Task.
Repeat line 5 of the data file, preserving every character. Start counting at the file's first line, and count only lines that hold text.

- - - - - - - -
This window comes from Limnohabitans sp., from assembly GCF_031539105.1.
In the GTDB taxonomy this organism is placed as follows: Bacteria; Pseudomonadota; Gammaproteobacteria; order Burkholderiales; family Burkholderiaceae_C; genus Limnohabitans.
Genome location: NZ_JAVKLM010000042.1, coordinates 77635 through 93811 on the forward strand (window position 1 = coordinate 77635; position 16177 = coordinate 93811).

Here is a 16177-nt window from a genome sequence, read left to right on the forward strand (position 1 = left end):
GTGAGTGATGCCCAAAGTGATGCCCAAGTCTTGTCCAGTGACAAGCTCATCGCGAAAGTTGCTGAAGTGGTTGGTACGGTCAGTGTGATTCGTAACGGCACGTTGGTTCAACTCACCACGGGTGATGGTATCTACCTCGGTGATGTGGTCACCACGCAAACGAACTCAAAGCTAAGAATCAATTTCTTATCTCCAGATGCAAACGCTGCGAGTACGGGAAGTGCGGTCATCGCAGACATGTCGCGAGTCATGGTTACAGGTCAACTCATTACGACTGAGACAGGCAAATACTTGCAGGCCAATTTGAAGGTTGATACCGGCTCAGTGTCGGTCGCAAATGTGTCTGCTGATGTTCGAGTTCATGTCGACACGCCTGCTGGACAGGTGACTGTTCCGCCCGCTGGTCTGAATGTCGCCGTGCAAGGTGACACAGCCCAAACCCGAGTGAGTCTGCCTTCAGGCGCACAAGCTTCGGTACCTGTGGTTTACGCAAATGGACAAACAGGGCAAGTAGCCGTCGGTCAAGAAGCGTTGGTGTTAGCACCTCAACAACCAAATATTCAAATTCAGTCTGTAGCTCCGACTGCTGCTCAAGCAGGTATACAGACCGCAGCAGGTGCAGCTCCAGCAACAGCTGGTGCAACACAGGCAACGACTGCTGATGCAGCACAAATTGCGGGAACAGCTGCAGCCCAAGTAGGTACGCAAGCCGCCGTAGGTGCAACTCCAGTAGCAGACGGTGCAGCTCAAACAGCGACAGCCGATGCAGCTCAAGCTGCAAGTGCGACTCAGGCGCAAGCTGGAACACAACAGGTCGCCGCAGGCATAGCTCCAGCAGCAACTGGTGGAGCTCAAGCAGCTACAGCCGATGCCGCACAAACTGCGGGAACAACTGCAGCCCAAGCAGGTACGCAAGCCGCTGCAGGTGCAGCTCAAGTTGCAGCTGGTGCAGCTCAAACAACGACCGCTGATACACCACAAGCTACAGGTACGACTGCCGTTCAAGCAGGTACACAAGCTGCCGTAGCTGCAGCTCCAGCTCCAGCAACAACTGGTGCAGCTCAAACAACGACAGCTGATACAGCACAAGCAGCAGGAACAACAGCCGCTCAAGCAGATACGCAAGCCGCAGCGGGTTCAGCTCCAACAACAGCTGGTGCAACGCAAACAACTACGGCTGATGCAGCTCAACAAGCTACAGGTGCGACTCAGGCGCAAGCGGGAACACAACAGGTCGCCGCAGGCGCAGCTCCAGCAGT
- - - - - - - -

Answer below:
GTGAGTGATGCCCAAAGTGATGCCCAAGTCTTGTCCAGTGACAAGCTCATCGCGAAAGTTGCTGAAGTGGTTGGTACGGTCAGTGTGATTCGTAACGGCACGTTGGTTCAACTCACCACGGGTGATGGTATCTACCTCGGTGATGTGGTCACCACGCAAACGAACTCAAAGCTAAGAATCAATTTCTTATCTCCAGATGCAAACGCTGCGAGTACGGGAAGTGCGGTCATCGCAGACATGTCGCGAGTCATGGTTACAGGTCAACTCATTACGACTGAGACAGGCAAATACTTGCAGGCCAATTTGAAGGTTGATACCGGCTCAGTGTCGGTCGCAAATGTGTCTGCTGATGTTCGAGTTCATGTCGACACGCCTGCTGGACAGGTGACTGTTCCGCCCGCTGGTCTGAATGTCGCCGTGCAAGGTGACACAGCCCAAACCCGAGTGAGTCTGCCTTCAGGCGCACAAGCTTCGGTACCTGTGGTTTACGCAAATGGACAAACAGGGCAAGTAGCCGTCGGTCAAGAAGCGTTGGTGTTAGCACCTCAACAACCAAATATTCAAATTCAGTCTGTAGCTCCGACTGCTGCTCAAGCAGGTATACAGACCGCAGCAGGTGCAGCTCCAGCAACAGCTGGTGCAACACAGGCAACGACTGCTGATGCAGCACAAATTGCGGGAACAGCTGCAGCCCAAGTAGGTACGCAAGCCGCCGTAGGTGCAACTCCAGTAGCAGACGGTGCAGCTCAAACAGCGACAGCCGATGCAGCTCAAGCTGCAAGTGCGACTCAGGCGCAAGCTGGAACACAACAGGTCGCCGCAGGCATAGCTCCAGCAGCAACTGGTGGAGCTCAAGCAGCTACAGCCGATGCCGCACAAACTGCGGGAACAACTGCAGCCCAAGCAGGTACGCAAGCCGCTGCAGGTGCAGCTCAAGTTGCAGCTGGTGCAGCTCAAACAACGACCGCTGATACACCACAAGCTACAGGTACGACTGCCGTTCAAGCAGGTACACAAGCTGCCGTAGCTGCAGCTCCAGCTCCAGCAACAACTGGTGCAGCTCAAACAACGACAGCTGATACAGCACAAGCAGCAGGAACAACAGCCGCTCAAGCAGATACGCAAGCCGCAGCGGGTTCAGCTCCAACAACAGCTGGTGCAACGCAAACAACTACGGCTGATGCAGCTCAACAAGCTACAGGTGCGACTCAGGCGCAAGCGGGAACACAACAGGTCGCCGCAGGCGCAGCTCCAGCAGT